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Brain Res. 2001 Apr 6;897(1-2):114-21.

The effects of angiotensin IV analogs on long-term potentiation within the CA1 region of the hippocampus in vitro.

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Program in Neuroscience, Washington State University, Pullman, WA 99164-4820, USA.


Within the brain-renin angiotensin system, it is generally assumed that angiotensin peptide fragments shorter than angiotensins II and III, including angiotensin IV (AngIV), are inactive. This belief has been challenged by the recent discovery that AngIV, and AngIV-like analogs, bind with high affinity and specificity to a putative angiotensin binding site termed AT4. In the brain these sites include the hippocampus, cerebellum, and cerebral cortex, and influence associative and spatial learning tasks. The present study investigated the effects of two AngIV analogs, Nle1-AngIV (an AT4 receptor agonist) and Nle1-Leual3-AngIV (an AT4 receptor antagonist), on long-term potentiation (LTP). Field excitatory postsynaptic potentials (fEPSPs) were recorded from the CA1 stratum radiatum following stimulation of the Schaffer collateral pathway. Activation of AT4 receptors by Nle1-AngIV enhanced synaptic transmission during low-frequency test pulses (0.1 Hz), and increased the level of tetanus-induced LTP by 63% over that measured under control conditions. Paired stimulation before and during infusion of Nle1-AngIV indicated no change in paired-pulse facilitation (PPF) as a result of AT4 receptor activation suggesting that the underlying mechanism(s) responsible for Nle1-AngIV-induced increase in synaptic transmission and LTP is likely a postsynaptic event. Further, applications of Nle1-Leual3-AngIV prior to, but not 15 or 30 min after, tetanization prevented stabilization of LTP. These results extend previous findings from behavioral data in that AT4 receptor agonists and antagonists are capable of activating, and inhibiting, learning and memory pathways in the hippocampus, and suggest that the AT4 receptor subtype is involved in synaptic plasticity.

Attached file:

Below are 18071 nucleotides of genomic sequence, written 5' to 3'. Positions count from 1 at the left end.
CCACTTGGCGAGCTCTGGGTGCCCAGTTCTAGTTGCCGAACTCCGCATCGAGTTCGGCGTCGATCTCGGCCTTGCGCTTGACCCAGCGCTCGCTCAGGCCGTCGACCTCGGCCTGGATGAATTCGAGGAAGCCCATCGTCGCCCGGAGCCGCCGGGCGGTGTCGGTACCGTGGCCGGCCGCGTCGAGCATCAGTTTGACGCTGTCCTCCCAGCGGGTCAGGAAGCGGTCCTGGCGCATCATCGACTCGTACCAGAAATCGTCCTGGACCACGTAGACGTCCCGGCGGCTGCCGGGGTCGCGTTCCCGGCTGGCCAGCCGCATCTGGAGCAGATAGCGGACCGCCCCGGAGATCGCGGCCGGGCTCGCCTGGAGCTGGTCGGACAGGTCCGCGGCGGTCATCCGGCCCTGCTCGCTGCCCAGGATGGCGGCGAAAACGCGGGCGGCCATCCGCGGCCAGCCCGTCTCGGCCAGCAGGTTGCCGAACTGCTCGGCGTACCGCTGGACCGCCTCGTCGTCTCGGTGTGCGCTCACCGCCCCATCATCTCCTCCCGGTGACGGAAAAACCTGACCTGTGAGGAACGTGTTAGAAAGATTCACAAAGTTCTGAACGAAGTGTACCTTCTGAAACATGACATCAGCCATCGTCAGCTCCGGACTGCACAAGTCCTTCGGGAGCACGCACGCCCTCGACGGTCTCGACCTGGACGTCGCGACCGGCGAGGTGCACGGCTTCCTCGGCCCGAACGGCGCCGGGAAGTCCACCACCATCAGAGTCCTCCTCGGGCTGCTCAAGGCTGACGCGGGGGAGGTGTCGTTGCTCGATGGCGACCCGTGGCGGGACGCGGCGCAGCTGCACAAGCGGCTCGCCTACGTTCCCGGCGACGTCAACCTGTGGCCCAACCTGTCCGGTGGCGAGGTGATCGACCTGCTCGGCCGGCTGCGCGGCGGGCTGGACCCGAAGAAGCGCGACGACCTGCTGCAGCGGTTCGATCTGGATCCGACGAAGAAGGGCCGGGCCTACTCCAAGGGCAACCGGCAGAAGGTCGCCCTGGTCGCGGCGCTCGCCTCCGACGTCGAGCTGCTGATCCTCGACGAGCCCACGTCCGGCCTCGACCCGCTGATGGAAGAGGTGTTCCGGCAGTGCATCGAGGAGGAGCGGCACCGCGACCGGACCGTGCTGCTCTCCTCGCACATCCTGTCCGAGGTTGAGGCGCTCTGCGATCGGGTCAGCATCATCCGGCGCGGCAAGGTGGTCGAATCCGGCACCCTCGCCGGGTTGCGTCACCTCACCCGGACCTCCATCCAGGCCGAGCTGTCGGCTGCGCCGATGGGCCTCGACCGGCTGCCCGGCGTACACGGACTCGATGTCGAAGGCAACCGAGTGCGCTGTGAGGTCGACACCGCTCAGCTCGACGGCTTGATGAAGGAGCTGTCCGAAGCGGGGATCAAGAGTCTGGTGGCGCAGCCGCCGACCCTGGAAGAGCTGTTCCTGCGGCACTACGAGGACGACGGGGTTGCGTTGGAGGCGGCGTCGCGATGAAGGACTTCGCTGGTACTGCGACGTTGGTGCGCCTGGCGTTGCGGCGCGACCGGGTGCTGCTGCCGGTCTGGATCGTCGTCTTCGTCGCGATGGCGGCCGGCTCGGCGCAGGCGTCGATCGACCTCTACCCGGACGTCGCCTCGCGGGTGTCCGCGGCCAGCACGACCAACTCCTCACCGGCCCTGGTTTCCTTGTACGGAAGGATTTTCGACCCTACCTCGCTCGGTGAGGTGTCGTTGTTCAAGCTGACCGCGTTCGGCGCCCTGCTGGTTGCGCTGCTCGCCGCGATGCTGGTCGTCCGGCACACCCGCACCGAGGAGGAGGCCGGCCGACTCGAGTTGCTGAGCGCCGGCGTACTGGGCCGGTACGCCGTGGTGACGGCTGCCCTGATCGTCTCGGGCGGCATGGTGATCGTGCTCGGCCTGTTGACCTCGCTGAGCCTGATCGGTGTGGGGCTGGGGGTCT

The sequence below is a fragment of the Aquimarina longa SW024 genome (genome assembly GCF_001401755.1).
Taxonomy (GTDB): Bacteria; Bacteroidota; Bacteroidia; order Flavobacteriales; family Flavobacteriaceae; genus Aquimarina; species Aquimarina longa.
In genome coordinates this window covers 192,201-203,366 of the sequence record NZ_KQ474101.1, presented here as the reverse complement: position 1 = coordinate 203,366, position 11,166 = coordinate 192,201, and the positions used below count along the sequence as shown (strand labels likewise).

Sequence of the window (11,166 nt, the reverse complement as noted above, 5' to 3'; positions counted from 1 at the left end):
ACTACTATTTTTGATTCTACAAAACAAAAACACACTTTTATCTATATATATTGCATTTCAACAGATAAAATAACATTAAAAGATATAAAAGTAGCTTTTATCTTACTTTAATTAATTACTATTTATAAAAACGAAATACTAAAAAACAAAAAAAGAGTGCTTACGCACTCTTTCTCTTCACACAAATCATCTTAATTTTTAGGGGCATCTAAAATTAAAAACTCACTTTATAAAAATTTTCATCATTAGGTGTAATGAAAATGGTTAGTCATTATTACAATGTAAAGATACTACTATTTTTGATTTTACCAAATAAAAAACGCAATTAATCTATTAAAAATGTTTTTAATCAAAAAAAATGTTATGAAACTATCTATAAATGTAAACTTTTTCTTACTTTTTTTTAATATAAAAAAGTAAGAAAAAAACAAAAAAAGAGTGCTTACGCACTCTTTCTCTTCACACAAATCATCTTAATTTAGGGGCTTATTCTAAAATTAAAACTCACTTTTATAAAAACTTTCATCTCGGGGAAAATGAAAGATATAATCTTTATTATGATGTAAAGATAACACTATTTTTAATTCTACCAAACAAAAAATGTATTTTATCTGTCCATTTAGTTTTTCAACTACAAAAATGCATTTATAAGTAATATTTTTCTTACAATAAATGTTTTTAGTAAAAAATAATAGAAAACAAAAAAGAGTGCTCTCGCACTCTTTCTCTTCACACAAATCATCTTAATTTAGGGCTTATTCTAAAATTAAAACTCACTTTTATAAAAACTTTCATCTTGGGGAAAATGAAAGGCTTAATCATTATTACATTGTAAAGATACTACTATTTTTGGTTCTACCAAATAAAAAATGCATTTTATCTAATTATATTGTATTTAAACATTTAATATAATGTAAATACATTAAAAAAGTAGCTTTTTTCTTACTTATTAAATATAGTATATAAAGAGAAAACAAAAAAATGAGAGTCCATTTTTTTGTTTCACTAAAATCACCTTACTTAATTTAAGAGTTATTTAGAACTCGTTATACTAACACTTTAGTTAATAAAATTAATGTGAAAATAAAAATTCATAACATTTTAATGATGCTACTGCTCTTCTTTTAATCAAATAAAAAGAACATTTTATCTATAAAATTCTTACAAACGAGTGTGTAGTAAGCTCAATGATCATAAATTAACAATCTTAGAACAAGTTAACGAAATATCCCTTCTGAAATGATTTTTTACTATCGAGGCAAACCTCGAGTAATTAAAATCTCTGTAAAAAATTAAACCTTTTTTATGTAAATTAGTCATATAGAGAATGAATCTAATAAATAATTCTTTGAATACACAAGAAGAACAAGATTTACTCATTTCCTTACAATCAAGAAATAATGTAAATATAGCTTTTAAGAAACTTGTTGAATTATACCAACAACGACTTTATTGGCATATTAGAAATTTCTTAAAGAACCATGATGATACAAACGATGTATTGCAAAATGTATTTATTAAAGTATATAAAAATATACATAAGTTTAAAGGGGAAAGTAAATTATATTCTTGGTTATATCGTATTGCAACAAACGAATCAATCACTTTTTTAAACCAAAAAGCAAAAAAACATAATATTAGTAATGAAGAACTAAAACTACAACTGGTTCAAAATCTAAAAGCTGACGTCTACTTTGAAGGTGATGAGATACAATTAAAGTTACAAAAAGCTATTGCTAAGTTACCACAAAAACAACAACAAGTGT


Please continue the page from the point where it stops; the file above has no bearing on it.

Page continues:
[Indexed for MEDLINE]

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